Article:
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Harvard basketball preview: Tommy Amaker's team is no longer a sleeper

Our college basketball countdown continues with No. 24 Harvard.

Ron Chenoy-USA TODAY Sports

It would be inaccurate to describe what Tommy Amaker has done at Harvard as a 'rebirth' of the program, because before Amaker came around the Crimson's most recent NCAA Tournament appearance happened in 1946. Three consecutive trips to the Big Dance later, simply winning the Ivy League and qualifying for the tournament no longer even constitutes a successful season. After two straight years with wins in the NCAA Tournament, Amaker has raised the bar.

For as impressive as it was to beat a New Mexico team with multiple pros in 2013 and a Cincinnati team led by All-American Sean Kilpatrick last season, the most remarkable game of Amaker's tenure might be one that resulted in a loss. Harvard was on the precipice of the Sweet 16 last season when it erased a 16-point deficit against a loaded Michigan State squad that was at that point a trendy Final Four pick. The Spartans were ultimately able to secure victory and end Harvard's season, but not before Amaker's team left a serious impression that they can no longer be brushed aside as an afterthought.

Harvard returns this year led by a backcourt that could compete with almost any Power 5 program. Wesley Saunders enters his senior year as already one of the best players in school history, and he'll have a heady point guard alongside him in junior Siyani Chambers. The Crimson don't have much in the form of proven depth, but freshman big man Chris Egi, a consensus top 150 recruit, is the latest evidence that what Amaker is building seems sustainable. If the defense remains top 40 in efficiency and the offense can find some shooting, the Crimson's success shouldn't surprise anyone this year.


Read David Tannenwald's longform on Harvard basketball.

Projected starting lineup:

PG Siyani Chambers, junior
SG Wesley Saunders, senior
SF Jonah Travis, senior
PF Steve Mondou-Missi, senior
C Kenyatta Smith, senior

Key bench players: G Alex Nesbitt (senior), G Matt Brown (junior), F Agunwa Okolie (junior), C Zena Edosomwan (sophomore), G Andre Chatfield (freshman), F Chris Egi (freshman)

How the Crimson can go deep in the tournament: Strong backcourt play and a tough defense.

There's no way to overstate the impact Chambers and Saunders have had on the program. Saunders' numbers actually dipped a bit in his second season in Cambridge, but he still averaged 14.2 points, 4.6 rebounds and 3.8 assists on 46 percent shooting. Think of him as the Dwyane Wade of the Ivy League -- a tough-nosed, two-way guard who does just about everything other than shoot threes.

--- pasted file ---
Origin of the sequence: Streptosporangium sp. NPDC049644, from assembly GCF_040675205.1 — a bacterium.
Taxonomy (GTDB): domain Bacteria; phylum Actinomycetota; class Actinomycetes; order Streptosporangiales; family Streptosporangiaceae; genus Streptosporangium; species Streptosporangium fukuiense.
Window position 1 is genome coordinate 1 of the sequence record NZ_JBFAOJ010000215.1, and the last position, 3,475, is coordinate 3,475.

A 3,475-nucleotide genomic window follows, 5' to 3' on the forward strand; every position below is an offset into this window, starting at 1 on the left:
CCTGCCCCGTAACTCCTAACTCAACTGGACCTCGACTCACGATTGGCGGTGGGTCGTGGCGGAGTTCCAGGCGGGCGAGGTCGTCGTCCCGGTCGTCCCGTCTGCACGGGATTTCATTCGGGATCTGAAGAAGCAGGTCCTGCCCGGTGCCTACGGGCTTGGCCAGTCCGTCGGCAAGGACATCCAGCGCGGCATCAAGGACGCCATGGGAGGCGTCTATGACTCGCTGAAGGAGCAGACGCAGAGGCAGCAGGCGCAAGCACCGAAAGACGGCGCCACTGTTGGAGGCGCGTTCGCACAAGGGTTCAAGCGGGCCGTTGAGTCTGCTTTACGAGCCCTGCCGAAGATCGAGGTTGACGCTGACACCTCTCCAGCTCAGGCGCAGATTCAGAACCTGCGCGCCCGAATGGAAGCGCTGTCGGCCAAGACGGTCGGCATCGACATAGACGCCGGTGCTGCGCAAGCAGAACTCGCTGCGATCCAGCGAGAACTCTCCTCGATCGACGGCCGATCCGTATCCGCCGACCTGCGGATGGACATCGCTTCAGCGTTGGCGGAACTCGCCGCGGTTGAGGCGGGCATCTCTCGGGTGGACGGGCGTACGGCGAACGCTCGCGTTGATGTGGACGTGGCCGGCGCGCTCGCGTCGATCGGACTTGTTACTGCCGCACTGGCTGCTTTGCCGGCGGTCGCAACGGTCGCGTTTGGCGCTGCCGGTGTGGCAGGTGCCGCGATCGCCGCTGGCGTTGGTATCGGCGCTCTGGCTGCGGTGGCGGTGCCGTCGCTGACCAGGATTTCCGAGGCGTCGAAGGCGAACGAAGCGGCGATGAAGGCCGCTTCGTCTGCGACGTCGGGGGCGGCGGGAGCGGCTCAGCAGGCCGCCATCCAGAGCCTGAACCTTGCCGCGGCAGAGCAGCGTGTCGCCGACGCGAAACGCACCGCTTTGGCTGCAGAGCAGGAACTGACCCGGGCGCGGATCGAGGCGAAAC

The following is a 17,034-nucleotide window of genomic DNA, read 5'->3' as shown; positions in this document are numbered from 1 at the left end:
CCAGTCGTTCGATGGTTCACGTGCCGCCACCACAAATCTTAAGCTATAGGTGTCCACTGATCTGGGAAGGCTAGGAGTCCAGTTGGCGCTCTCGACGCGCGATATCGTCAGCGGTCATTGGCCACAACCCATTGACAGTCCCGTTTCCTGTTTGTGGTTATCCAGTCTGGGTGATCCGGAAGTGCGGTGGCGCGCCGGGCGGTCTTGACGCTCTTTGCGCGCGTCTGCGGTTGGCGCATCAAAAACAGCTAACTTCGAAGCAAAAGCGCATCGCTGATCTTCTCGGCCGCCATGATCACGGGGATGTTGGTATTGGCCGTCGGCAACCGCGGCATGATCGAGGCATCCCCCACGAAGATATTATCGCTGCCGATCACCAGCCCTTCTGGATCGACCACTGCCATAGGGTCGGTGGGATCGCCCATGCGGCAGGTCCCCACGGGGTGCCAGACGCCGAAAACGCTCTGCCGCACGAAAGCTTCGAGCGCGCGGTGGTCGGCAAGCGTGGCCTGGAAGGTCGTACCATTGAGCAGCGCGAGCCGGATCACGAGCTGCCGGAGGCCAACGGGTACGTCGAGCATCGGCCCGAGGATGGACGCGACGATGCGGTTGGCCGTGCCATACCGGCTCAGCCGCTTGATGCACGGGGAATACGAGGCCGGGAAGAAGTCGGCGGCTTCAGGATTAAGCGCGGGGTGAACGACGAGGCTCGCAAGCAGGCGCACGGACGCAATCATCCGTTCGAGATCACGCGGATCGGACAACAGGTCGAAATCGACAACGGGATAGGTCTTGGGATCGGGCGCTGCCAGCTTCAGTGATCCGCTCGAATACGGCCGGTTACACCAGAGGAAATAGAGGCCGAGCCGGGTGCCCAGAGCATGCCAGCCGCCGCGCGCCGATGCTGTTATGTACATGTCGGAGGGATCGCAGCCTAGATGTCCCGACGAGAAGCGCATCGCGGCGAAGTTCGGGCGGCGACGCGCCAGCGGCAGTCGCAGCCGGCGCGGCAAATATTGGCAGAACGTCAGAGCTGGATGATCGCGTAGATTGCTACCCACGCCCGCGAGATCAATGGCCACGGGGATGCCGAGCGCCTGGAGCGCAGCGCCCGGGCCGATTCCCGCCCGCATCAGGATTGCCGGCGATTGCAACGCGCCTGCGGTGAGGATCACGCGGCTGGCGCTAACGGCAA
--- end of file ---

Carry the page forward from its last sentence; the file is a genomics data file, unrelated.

Chambers was a revelation last season, establishing himself as the team's biggest outside threat with 38 percent three-point shooting on over four attempts per game. If he can improve finishing around the rim this season, he could be a candidate for a bit step forward.

Steve Mondou-Missi and the freshman Egi should combine to give the Crimson a formidable inside attack. Mondou-Missi moves back to power forward after playing a lot of center last following Smith's season-ending foot injury. He averaged over 10 points per game on 54 percent shooting even if it he lacks elite athleticism and size at 6'7, 225 pounds.

The defense thrives on making game-changing plays, placing in the top 40 in both steal and block percentage last season. So long as Harvard can continue to rely on its defense, they will be a tough out for almost any team.

How the Crimson can lose early: Lack of depth, lack of shooting.

For as balanced as the starting lineup seems led by three players capable of scoring in double-figures every night, there isn't much returning in the form of depth. The 225 minutes Okolie logged last year are by far the most for anyone on the bench, and he only averaged two points per game. Egi and fellow freshman Andre Chatfield, a three-star recruit, might have the best chance to give the Crimson some depth.

The other issue here is no one other than Chambers is a reliable outside shooter. Travis, the likely starter at small forward, hasn't even attempted a three in two years in school. Opponents will go straight zone against Harvard until they prove they can shoot over the top of it.

Anything less than another NCAA Tournament appearance will be disappointment for Harvard in Saunders' final season, and they have enough talent to make a push to the Sweet 16. It never feels good to paint Harvard as an underdog story, but in the case of the basketball program, it has really has developed into one of the better mid-majors in the country out of nowhere.